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Jaffa - يافا: Encyclopedia Of The Palestinians: Breifly, Jaffa History

Posted on November 12, 2000

Jaffa
Known in Arabic as Yafa, in Hebrew as Yafo, and in ancient biblical writings as Joppa, Jaffa has been occupied for millennia and conquered by numerous invaders and empires, including Romans, crusaders, Ottomans, Napoleon, the Egyptian campaign of Ibrahim Pasha, the British, and finally, Israel. Along with ACRE, Jaffa was one of Palestine's main two seaports until the twentieth century. It was a trade city of major importance, as well as the traditional point of arrival for first pilgrims and later Jewish immigrants.
Given the city's fertile and irrigated farmland and central location, agriculture and trade were the mainstays of Jaffa's economy. Jaffa was also noted for its large fruit groves, particularly its famous orange groves, home of the renowned Jaffa orange, which was exported throughout the world.
Jaffa's position as Palestine's gateway to the world made it one of the country's most important centers of trade. Trade grew during the Egyptian period, and Jaffa's size and importance grew further as Palestine became increasingly linked with the industrial European economy in the nineteenth century .Importing and exporting were facilitated by the opening of a railroad line to Jerusalem in 1892. After World War I, the railroad line starting in Qantara was extended through Jaffa to Haifa. Jaffa was also a center for fishing and the manufacture of soap and olive oil, as well as benefiting from tourism and pilgrimage.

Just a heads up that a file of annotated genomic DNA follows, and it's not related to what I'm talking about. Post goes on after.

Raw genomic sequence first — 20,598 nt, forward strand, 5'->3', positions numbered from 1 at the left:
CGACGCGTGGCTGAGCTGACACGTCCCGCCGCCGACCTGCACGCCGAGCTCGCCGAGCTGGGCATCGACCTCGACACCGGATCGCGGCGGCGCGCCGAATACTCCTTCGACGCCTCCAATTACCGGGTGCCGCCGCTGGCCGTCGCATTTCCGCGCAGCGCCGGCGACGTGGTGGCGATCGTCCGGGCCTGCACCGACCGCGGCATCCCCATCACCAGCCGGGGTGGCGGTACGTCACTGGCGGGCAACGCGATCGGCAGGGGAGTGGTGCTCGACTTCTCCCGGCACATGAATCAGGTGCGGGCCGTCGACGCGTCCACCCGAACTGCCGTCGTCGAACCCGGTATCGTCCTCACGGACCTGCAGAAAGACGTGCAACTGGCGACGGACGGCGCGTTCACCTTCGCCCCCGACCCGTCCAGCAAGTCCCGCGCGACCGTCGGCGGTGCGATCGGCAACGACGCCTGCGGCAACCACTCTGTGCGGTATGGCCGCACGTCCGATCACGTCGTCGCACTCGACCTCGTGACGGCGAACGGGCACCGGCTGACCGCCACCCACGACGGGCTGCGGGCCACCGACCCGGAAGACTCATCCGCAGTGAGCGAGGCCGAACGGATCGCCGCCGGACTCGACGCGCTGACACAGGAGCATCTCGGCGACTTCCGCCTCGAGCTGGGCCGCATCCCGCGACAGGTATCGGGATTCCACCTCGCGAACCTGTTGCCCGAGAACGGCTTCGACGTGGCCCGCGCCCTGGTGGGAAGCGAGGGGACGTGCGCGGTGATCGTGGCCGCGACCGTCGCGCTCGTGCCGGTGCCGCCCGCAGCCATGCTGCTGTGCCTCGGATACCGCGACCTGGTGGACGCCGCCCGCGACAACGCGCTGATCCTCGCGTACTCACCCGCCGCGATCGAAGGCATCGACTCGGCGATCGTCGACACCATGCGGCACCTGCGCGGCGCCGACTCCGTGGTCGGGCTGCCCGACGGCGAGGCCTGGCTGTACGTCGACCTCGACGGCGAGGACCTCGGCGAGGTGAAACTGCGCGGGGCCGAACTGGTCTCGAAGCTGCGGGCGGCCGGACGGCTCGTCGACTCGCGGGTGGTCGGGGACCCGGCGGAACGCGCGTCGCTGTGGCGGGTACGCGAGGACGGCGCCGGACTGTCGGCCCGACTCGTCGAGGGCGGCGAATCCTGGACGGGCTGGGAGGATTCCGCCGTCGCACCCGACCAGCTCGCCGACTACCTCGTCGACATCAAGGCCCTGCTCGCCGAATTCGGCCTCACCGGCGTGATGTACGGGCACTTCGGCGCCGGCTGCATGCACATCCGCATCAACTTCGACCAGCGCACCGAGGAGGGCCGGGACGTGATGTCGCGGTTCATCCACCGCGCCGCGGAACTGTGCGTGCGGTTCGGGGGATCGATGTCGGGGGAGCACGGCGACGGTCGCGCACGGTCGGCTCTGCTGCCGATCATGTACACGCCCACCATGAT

Jaffa's population began to grow in the nineteenth century, just as its demography began to change. Population increased from 23,000 in 1892 to 70,000 just prior to World War I. Not all of the new inhabitants were Arabs, however. Settlers from the German religious Temple Society movement arrived in 1869. The Roman Catholic Franciscan Order built a monastery on the site of the citadel, and French and Italian merchants began arriving as trade with Europe expanded. Beginning around 1841, Sephardic Jews from North Africa began settling in Jaffa as well. They were joined by European Jews from the 1880s. Despite the establishment of the all-Jewish city of Tel Aviv in 1909 just to the north of Jaffa, Jaffa's Jewish population continued to grow.
Jaffa was also one of the main cultural centers for Palestinians. Its writers made important contributions to the Palestinian literary movement, and most of the country's Arabic newspapers were published there.
The PALESTINE MANDATE and the Palestinian Zionist conflict affected Jaffa's fortunes considerably. The city's population grew from 47,000 in 1922 to some 94,000 in 1944 (of whom 28,000 were Jews). But because of the 1936 general strike in the Palestinian sector, Haifa and Tel Aviv quickly eclipsed Jaffa in its role as the main port in Palestine, despite the opening of Jaffa's harbor that year. 'the city was also affected by the rising nationalist tensions between Jews and Palestinians, especially given the fact that Jaffa was the main port of entry for Jewish immigrants. Intercommunal violence escalated into general violence in April 1921. In June 1936, large parts of the old city were demolished by the British in the midst of the general strike.
In April 1948, during the ARAB-ISRAELI WAR OF 1948, Jaffa was attacked by Irgun and Haganah forces; it surrendered on May 13. After a mass exodus, only some 3,600 of its Palestinian inhabitants remained in the city by the end of 1948. The decline of Jaffa thereafter was signified by its merger with Tel Aviv and the establishment of a joint municipality .
Michael R. Fischbach

The above was quoted from Encyclopedia Of The Palestinians edited by Philip Mattar

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